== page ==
Posted by David Lowery at 12:22 AM
November 10, 2008
This is very last minute, but if you're in Manhattan this evening with nothing to do, you could do much worse than checking out Rooftop Films and IFC's Animation in Chelsea Market, which is exactly what it sounds like: ten of the best animated films from Rooftop's recently concluded season will be screening at the Chelsea Market. Included among them is A Catalog Of Anticipations.
That is all.
Posted by David Lowery at 10:31 AM
November 6, 2008
Dallas Video Festival 21
Against all odds, the Dallas Video Festival is still kicking, and tonight it kicks of its 21st edition. This year, they asked me to make the intro that would play before all the films.
It's best played really loud.
The festival takes place at the Angelika this year, bringing films like The Pleasure Of Being Robbed, Guest Of Cindy Sherman, I'll Come Running, Clay Liford's My Mom Smokes Weed and Frank Ross' Present Company to North Texas screens for the first time. Whether the after-hours fireworks show that took place in the hotel room of Kevin Bewersdorf and Alex Karpovsky last year gets a repeat performance remains to be seen....
November 5, 2008
I'm getting back to work on St. Nick. Getting ready to begin a strange amalgamation of sound design and sound mixing. Here's a picture, just to prove to myself that I'm working on it:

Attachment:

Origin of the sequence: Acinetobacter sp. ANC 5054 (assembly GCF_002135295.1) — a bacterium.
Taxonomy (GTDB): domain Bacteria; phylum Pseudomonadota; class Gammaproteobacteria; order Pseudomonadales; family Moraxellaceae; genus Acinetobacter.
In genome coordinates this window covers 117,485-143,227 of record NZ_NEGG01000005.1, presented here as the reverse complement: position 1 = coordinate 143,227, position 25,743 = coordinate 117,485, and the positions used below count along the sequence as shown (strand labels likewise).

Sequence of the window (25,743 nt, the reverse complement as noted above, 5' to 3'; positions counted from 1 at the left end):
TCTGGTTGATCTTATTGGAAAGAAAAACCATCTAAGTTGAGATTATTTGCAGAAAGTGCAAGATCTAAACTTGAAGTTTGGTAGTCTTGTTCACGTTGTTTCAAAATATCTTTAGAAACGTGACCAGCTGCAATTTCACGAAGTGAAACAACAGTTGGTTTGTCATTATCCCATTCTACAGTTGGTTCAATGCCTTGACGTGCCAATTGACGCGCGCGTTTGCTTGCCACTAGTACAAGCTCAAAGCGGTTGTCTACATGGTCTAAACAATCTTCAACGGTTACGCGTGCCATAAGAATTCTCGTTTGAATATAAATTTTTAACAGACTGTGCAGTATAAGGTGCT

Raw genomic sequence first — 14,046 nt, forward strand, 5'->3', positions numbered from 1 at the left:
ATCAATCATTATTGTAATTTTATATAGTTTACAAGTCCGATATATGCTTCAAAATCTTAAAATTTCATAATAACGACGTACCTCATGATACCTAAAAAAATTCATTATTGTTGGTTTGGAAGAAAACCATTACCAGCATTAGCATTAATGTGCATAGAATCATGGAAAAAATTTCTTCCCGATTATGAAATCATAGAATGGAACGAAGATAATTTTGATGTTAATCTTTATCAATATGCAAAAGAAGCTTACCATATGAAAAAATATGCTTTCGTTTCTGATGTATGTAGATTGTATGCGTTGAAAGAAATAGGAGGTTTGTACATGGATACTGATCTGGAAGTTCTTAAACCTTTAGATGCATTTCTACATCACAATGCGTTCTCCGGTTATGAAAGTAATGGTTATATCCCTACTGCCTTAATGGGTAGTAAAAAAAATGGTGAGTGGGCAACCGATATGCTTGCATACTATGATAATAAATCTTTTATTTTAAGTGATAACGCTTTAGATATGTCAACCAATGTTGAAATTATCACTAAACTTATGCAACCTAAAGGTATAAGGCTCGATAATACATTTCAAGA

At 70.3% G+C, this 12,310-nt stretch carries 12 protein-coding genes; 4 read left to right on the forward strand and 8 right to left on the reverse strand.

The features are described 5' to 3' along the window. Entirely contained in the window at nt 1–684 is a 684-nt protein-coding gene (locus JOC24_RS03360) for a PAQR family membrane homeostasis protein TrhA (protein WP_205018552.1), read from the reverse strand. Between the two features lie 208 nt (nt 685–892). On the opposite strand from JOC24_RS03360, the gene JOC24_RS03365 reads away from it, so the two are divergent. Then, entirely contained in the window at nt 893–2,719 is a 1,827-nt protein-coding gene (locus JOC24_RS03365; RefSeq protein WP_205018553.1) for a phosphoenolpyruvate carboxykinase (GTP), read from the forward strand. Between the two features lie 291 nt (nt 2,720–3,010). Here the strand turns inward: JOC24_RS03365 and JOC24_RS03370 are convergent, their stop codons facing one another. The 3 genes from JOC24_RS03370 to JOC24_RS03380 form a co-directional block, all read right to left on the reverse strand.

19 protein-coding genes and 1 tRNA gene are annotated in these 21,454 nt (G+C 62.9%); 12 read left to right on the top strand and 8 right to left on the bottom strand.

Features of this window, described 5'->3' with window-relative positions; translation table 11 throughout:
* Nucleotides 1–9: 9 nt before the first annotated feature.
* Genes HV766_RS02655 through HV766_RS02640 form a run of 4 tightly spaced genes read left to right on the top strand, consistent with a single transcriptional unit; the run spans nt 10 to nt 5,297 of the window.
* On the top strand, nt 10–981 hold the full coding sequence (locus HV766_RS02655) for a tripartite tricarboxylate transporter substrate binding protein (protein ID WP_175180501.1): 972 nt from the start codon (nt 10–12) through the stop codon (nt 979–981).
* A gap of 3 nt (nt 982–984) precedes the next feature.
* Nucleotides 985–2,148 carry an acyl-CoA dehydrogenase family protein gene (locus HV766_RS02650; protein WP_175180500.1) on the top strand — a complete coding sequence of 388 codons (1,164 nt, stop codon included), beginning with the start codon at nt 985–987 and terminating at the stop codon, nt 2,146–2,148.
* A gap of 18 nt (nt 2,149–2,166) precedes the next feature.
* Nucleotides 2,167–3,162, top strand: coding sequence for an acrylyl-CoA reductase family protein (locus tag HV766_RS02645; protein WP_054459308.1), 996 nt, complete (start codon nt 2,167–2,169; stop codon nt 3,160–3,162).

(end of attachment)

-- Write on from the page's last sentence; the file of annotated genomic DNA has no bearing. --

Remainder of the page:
I need proof because I'm having a hard time maintaining a grip on reality right now. I'm hallucinating. I'm also feverish, flummoxed, feeling deathly, all because I decided not to have any coffee this morning. I've ceased to function. Kicking caffeine has never been like this before.
Luckily, I just bought the new Antony and the Johnsons EP to soothe my aching head.
November 4, 2008
I'm Drying My Eyes
I talked to my nine year old sister Anna, who I haven't seen in about a year, on Gmail chat this morning. It went like this:
A:Hi dave! how are you today?
D: Good! I'm excited about voting! Even though I already voted.
A Who did you vote for?
A: What ever for?
How do you answer a question like that to a nine year old? My answer, which I think is the answer: you don't have to. I didn't care about politics when I was nine, or even nineteen. I had other things on my mind. I grew up in a bubble, one which eventually popped out of necessity. But I hope that simply knowing her big brother made a choice that doesn't make sense to her now will plant a tiny little seed in my sister's head, one that'll sprout and grow at its own pace and maybe break that bubble a little bit faster. And I hope too, with that peculiar mix of selfishness and optimism, that she finds herself where I am someday, because the view from here is amazing.
November 3, 2008
I've been meaning to write a few things about wrapping up the Audrey shoot, but I've been insanely busy these past few days. I will say that, this season being what it was, this shoot was more politically charged than other films I've been a part of. And as both Adam (who produced the film) and I were away from our homestate, we decided to play it safe by mailing in early absentee ballots, as evidenced by this little behind-the-scenes video:
Related: I love the original version of this song, but as far as I'm concerned its entire raison d'etre was to be covered thusly.